I admit it. I tend to be an energy vampire slayer. You know, someone who unplugs anything that is plugged in and drawing power while it is turned off or not operating. My brother recently got annoyed with me at a family gathering because I unplugged his cell-phone charger; there was no cell phone attached to the charger. Chargers left plugged into the wall sans phone have become a pet peeve of mine. I realize that with today’s new phones and chargers, the amount of energy the charger is drawing after the cell phone is disconnected is minimal. But it’s still drawing something, and I can’t bear knowing that!
In honor of Halloween this week, I wanted to put a spotlight on retrofit‘s team, who prove I am in good company. I asked them to share their tip(s) for saving energy in their homes and/or offices. We hope you get a few ideas to help slay the energy vampires around you this week and into the future.
Elyse Cooper, senior editor: “I placed my desk in front of the window. During mild weather, I have plenty of fresh air, often eliminating the need to run the a/c or ceiling fan. It also provides ample natural light. I have never used the overhead light in my office; the natural light is sufficient for my needs. According to the American Council for an Energy-efficient Economy, lighting accounts for 5 to 10 percent of total energy use in the average American home.
“My printer is scheduled to automatically turn on and off; it’s usually on for about six hours per day. While it’s on and not active, it automatically goes into an energy-efficient/sleep mode.
“During the winter months, I keep the rest of the house at a cooler temperature and use a space heater for my office. That way I am not wasting energy heating the rest of the rooms, which I do not use during business hours. (My lap cat also provides warmth!)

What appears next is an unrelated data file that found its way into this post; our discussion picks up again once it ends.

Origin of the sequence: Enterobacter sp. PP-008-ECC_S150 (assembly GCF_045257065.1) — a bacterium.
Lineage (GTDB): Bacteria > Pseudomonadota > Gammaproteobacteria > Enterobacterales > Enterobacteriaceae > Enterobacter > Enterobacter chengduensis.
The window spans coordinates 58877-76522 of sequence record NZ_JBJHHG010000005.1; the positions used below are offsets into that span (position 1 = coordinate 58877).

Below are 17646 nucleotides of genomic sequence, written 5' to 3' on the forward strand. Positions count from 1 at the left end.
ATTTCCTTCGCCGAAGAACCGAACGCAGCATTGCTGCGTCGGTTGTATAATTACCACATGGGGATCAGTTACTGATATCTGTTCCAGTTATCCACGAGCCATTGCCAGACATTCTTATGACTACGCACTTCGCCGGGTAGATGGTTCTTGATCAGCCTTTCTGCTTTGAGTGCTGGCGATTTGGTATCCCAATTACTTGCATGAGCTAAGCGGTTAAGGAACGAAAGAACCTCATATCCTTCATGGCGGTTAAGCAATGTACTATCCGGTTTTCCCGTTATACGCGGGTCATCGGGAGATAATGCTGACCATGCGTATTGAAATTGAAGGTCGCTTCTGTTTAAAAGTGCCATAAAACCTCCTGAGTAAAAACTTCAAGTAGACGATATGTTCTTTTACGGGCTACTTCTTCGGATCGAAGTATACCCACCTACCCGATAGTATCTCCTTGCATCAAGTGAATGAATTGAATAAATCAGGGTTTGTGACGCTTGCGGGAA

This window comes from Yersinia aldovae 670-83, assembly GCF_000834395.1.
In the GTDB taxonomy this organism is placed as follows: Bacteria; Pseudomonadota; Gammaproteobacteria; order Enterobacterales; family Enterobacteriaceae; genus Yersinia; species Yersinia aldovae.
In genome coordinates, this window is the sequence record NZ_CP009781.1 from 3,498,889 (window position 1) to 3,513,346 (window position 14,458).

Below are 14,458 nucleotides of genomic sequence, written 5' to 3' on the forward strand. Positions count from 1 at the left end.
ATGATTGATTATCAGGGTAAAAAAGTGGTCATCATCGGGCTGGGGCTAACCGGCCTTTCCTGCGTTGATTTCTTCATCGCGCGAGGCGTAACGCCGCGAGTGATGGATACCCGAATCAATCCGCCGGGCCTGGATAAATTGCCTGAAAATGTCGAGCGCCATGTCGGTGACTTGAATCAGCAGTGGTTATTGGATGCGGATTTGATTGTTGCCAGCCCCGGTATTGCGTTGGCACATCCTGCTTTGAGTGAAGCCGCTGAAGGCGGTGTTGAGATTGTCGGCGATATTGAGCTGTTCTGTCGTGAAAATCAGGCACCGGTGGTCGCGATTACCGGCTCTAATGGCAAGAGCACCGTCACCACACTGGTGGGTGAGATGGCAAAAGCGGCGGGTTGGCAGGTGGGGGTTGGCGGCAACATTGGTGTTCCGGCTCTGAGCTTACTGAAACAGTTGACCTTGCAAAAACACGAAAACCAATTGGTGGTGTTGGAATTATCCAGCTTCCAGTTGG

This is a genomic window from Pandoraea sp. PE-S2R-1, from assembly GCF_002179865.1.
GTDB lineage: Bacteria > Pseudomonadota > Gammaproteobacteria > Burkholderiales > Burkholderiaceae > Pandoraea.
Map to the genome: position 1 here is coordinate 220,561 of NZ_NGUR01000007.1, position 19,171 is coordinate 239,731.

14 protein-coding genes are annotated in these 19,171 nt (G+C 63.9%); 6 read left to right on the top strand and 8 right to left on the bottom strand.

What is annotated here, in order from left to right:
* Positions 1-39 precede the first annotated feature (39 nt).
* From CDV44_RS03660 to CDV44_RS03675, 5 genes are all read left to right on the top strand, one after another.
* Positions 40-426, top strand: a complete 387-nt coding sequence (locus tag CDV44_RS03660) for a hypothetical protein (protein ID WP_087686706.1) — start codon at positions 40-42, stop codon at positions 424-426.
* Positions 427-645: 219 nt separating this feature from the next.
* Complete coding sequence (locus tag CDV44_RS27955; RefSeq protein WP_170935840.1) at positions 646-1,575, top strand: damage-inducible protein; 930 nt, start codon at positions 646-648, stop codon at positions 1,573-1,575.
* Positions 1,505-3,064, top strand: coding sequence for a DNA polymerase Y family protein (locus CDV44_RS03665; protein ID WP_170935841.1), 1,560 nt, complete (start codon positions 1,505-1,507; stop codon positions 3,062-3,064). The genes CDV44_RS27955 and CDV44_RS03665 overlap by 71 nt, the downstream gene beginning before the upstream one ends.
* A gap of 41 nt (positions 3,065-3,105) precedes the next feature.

“I’m conscious of my paper use. I rarely print pages and, when I do, I always save the page and print on the other side eventually, rather than using only one side of the paper before recycling it.”
John Riester, publisher: “I put up Halloween lights and installed a light sensor to save energy. It turns on at night and goes off in the morning. It saves energy and the hassle of going outside to plug and unplug every night!”
John J. Noonan, vice president of Facilities Management, Duke University, and a retrofit editorial advisor: “This past summer I replaced the three non-programmable thermostats in my home with programmable Honeywell ’stats that are also Wi-Fi and run on an iPhone app. I am able to control temps from afar or locally.”
Nathan Gillette, AIA, LEED-AP, CEM, vice president and director, Energy Finance Analytics LLC, and a retrofit editorial advisor: “Many pieces of equipment can draw phantom loads of power even when switched off. A ‘smart’ power strip cycles equipment on and off based on an occupancy sensor attached to the power strip. When the room is empty the smart strip senses no one is there and cuts all power to non-essential equipment. When you come back into the room to power is returned to the circuit. These controls could be used for computer monitors, task lights, space heaters or anything else that is not critical to keep power to at all times.”
William E. Holloway, AIA, LEED AP, principal, Bernardon Haber Holloway Architects LLC, and a retrofit editorial advisor: “One easy way to get the most value for your energy-efficiency investment is to use conventional lighting fixtures with retrofitted replacement LED lamps. Technology has advanced so quickly that there are now LED replacement bulbs for most conventional incandescent and fluorescent lamps, saving up to 80 percent in lighting energy use. For examples check out Sylvania’s website.
How do you slay energy vampires? Please share your tips in the comments section below.
Christina, I am like you, unplugging cell phone chargers. I’m either driving my husband nuts OR getting him on the same page; you’ll have to ask him! We live in Texas and have very hot summers. I work at home, and lower the blinds as needed as the sun moves around the house throughout the day to prevent solar heat gain from making the HVAC work too hard. When the weather gets cooler, I turn off the AC and use open windows and ceiling fans to manage the temperature in the house.